And you often get it wrong!

Communication triad

You communicate in these three ways: visual, auditory and kinesthetic.

  1. Your visual modality – your pics and YOU, either on a post, in person, or on a video or streaming platform.
  2. Your auditory channel – what we hear you say.
  3. Your kinesthetic approach – your movement.

In that same order, your audience comprehends what you’re showing, saying and doing.

  1. Your participants watch you and your slides (visual mode).
  2. Your team listens to you (auditory mode).
  3. And, coming in last – your message registers with your audience by your gestures, stance and movement.

What makes you most memorable

Your kinesthetic mode. Even though this mode comes behind visual and auditory in the way you comprehend info, it’s your most powerful approach! We remember more of what you say and show when incorporated with planned movement.

The mistakes you make

You spend your communication energy in the first two categories – visual and auditory – at the expense of the final approach – kinesthetic.

Often you don’t even know what you’re doing spatially! The main offenders: pacing and the box trot! You walk from right to left and go back and forth and we, your audience, feel like we are watching a tennis game! OR, even more common, you shuffle around as if you’re tracing the edges of a box. You think this makes you look casual and at ease. But, this haphazard moving around telegraphs your nervous energy.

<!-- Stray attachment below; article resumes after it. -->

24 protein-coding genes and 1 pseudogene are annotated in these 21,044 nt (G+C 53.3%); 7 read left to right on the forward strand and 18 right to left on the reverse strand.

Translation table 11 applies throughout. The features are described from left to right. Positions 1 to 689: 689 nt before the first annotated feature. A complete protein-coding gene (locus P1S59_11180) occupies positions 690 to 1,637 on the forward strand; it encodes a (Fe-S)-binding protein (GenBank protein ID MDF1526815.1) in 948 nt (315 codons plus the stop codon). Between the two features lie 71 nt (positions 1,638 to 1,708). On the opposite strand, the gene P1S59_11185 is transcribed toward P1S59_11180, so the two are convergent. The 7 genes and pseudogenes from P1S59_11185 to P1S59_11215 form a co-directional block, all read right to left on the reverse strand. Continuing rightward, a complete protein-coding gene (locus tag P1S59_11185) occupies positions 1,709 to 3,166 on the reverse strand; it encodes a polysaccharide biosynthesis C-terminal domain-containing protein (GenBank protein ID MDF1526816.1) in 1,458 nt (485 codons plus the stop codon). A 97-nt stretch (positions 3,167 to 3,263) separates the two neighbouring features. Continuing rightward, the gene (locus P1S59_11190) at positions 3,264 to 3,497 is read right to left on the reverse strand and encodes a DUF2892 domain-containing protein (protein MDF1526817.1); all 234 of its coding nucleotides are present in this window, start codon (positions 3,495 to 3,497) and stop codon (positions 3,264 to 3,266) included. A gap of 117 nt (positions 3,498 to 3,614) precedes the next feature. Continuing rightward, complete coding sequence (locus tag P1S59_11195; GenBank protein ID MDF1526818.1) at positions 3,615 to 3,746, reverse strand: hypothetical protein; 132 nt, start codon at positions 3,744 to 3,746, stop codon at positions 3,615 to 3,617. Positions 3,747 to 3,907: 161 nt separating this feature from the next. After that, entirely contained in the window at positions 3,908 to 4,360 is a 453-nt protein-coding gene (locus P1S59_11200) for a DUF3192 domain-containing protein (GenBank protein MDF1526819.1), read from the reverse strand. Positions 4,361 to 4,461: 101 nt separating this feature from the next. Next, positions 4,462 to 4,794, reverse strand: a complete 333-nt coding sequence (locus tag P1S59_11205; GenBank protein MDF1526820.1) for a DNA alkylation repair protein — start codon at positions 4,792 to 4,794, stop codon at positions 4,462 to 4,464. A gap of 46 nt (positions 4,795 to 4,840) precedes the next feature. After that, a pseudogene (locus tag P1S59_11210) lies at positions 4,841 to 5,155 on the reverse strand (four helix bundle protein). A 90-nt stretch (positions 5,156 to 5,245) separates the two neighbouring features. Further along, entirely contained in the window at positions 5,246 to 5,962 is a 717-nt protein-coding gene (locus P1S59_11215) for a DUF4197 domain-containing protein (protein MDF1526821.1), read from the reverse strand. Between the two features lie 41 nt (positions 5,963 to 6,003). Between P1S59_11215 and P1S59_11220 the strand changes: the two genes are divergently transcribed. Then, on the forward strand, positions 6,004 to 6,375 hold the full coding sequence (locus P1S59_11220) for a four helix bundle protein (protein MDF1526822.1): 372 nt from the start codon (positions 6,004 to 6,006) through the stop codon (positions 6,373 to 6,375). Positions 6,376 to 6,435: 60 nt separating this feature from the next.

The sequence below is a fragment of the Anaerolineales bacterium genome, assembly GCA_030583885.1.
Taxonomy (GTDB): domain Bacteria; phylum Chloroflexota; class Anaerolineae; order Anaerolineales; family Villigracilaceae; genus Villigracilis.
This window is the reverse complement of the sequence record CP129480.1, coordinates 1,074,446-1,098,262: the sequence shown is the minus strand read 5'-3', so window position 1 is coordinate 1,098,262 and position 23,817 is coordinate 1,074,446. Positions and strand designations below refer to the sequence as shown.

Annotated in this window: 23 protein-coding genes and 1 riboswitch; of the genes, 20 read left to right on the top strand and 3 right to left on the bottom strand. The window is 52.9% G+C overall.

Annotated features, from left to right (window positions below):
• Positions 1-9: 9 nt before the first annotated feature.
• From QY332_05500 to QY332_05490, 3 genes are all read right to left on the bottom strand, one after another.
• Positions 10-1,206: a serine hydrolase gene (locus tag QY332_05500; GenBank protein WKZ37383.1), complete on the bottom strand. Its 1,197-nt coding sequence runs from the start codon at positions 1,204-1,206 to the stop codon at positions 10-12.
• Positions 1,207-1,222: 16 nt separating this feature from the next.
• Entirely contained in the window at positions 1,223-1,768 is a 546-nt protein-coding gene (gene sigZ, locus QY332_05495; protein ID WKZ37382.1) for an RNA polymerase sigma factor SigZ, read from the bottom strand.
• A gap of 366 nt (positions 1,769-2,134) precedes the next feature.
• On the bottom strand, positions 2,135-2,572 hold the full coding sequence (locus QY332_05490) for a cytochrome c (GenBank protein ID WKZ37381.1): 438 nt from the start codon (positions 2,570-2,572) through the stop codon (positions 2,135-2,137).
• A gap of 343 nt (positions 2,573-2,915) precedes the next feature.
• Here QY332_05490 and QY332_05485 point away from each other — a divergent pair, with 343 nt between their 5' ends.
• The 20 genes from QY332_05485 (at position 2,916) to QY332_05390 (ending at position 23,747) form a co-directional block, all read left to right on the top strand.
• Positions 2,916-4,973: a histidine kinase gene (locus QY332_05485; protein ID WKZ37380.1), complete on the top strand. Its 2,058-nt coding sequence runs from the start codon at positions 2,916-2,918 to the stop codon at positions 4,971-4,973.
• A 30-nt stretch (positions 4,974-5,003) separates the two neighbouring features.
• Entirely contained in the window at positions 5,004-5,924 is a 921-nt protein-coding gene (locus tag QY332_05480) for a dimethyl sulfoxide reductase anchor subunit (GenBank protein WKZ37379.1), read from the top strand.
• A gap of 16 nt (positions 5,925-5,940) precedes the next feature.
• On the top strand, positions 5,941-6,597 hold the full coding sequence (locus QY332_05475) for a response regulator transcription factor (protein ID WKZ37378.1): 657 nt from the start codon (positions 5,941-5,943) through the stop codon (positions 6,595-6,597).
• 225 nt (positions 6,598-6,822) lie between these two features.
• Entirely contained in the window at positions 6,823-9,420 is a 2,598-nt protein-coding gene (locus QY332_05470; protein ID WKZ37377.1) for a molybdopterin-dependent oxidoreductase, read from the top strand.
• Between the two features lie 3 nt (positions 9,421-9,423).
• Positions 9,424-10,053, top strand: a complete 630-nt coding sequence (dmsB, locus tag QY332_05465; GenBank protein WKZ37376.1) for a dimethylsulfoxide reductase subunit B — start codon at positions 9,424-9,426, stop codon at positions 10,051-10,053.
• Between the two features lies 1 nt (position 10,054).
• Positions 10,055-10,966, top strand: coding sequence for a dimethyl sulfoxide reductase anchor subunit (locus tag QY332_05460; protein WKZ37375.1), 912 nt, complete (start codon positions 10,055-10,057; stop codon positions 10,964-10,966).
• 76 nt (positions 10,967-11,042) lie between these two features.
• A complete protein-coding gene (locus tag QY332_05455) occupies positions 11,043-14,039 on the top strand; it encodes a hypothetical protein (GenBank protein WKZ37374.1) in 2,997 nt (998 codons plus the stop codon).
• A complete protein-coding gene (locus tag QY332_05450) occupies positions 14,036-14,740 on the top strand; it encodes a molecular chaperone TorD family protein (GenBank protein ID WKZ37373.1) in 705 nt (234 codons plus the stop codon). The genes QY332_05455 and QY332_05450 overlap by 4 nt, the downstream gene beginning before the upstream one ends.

Your communication challenge

Move with purpose. Feel free to move around, but be strategic.

Next week I’ll blog more about enhancing your audience retention by the way you present kinesthetically.

Author: Karen Cortell Reisman is Founder of Speak For Yourself®, a communication consulting firm, and the author of 2 books on how to communicate. She lives in Dallas, Texas and paces only when she’s waiting for the elevator at her high rise.

Did you know we offer a free 20-minute communication consultation?

© photo: 123RF

© 2022 Karen Cortell Reisman, All rights reserved

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